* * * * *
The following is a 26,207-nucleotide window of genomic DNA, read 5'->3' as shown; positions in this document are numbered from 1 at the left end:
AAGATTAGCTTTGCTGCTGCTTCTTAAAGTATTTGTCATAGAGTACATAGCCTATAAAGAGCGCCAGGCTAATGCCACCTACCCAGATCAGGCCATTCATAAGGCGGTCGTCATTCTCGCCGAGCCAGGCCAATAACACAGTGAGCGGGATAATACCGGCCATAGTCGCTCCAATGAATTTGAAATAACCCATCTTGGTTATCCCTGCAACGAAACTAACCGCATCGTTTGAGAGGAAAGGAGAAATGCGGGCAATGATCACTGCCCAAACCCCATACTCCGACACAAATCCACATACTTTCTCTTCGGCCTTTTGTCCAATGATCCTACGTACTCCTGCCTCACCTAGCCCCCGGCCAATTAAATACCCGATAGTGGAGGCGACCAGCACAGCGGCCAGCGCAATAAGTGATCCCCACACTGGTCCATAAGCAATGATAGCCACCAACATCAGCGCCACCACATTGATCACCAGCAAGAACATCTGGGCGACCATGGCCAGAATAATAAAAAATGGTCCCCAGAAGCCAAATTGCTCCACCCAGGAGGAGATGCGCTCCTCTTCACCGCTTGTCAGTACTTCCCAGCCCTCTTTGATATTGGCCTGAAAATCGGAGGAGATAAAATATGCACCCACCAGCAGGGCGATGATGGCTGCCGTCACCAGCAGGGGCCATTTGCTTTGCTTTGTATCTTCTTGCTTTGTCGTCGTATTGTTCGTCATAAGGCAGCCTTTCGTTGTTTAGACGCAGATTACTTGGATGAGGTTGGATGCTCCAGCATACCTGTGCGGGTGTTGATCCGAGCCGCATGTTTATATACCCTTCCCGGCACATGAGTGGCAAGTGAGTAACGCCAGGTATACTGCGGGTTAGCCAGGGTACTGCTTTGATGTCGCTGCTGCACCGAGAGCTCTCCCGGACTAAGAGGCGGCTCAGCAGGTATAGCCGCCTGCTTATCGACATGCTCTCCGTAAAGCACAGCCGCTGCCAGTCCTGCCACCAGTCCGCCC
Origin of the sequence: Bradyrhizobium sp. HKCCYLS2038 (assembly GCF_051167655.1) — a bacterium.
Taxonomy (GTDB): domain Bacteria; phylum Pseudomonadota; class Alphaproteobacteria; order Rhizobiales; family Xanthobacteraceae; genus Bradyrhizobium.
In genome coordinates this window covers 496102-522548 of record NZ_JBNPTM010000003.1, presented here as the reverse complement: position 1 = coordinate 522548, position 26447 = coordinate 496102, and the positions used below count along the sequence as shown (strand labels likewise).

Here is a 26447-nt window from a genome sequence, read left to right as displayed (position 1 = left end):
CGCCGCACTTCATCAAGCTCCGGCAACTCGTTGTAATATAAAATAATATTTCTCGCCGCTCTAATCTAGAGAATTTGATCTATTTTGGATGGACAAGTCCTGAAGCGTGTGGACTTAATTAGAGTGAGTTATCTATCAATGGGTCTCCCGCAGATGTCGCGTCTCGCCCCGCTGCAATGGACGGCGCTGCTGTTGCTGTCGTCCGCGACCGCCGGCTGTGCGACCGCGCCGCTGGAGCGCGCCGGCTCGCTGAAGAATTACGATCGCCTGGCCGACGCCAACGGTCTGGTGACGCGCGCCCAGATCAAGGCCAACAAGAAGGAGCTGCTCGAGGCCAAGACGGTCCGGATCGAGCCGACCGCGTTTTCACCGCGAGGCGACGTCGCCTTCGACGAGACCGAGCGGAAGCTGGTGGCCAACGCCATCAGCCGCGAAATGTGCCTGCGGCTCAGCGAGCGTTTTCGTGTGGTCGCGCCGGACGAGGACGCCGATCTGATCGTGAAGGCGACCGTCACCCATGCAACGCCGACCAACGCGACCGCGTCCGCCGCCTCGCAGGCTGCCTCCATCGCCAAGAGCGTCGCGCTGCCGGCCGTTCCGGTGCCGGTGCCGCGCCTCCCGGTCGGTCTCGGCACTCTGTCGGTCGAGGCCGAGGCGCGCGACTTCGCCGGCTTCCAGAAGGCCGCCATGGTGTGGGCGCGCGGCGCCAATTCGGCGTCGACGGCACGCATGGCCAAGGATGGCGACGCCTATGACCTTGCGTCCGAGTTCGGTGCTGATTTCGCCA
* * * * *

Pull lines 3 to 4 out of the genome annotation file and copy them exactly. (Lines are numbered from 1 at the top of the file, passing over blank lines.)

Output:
Origin of the sequence: Bradyrhizobium sp. HKCCYLS2038 (assembly GCF_051167655.1) — a bacterium.
Taxonomy (GTDB): domain Bacteria; phylum Pseudomonadota; class Alphaproteobacteria; order Rhizobiales; family Xanthobacteraceae; genus Bradyrhizobium.